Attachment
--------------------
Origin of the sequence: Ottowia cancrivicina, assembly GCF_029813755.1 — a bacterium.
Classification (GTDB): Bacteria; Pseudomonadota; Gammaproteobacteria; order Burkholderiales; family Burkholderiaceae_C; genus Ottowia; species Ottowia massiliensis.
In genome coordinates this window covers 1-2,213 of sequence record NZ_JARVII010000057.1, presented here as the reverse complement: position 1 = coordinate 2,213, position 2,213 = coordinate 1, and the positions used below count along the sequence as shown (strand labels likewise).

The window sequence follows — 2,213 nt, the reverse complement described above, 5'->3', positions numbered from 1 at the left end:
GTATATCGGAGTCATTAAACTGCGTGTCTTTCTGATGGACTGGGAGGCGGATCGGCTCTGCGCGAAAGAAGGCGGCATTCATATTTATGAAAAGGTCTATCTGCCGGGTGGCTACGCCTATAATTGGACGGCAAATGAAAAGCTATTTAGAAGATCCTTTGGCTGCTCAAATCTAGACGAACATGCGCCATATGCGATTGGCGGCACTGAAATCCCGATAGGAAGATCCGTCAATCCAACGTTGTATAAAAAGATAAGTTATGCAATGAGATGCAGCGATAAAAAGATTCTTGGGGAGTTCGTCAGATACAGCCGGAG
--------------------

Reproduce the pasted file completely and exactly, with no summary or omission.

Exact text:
Origin of the sequence: Ottowia cancrivicina, assembly GCF_029813755.1 — a bacterium.
Classification (GTDB): Bacteria; Pseudomonadota; Gammaproteobacteria; order Burkholderiales; family Burkholderiaceae_C; genus Ottowia; species Ottowia massiliensis.
In genome coordinates this window covers 1-2,213 of sequence record NZ_JARVII010000057.1, presented here as the reverse complement: position 1 = coordinate 2,213, position 2,213 = coordinate 1, and the positions used below count along the sequence as shown (strand labels likewise).

The window sequence follows — 2,213 nt, the reverse complement described above, 5'->3', positions numbered from 1 at the left end:
GTATATCGGAGTCATTAAACTGCGTGTCTTTCTGATGGACTGGGAGGCGGATCGGCTCTGCGCGAAAGAAGGCGGCATTCATATTTATGAAAAGGTCTATCTGCCGGGTGGCTACGCCTATAATTGGACGGCAAATGAAAAGCTATTTAGAAGATCCTTTGGCTGCTCAAATCTAGACGAACATGCGCCATATGCGATTGGCGGCACTGAAATCCCGATAGGAAGATCCGTCAATCCAACGTTGTATAAAAAGATAAGTTATGCAATGAGATGCAGCGATAAAAAGATTCTTGGGGAGTTCGTCAGATACAGCCGGAG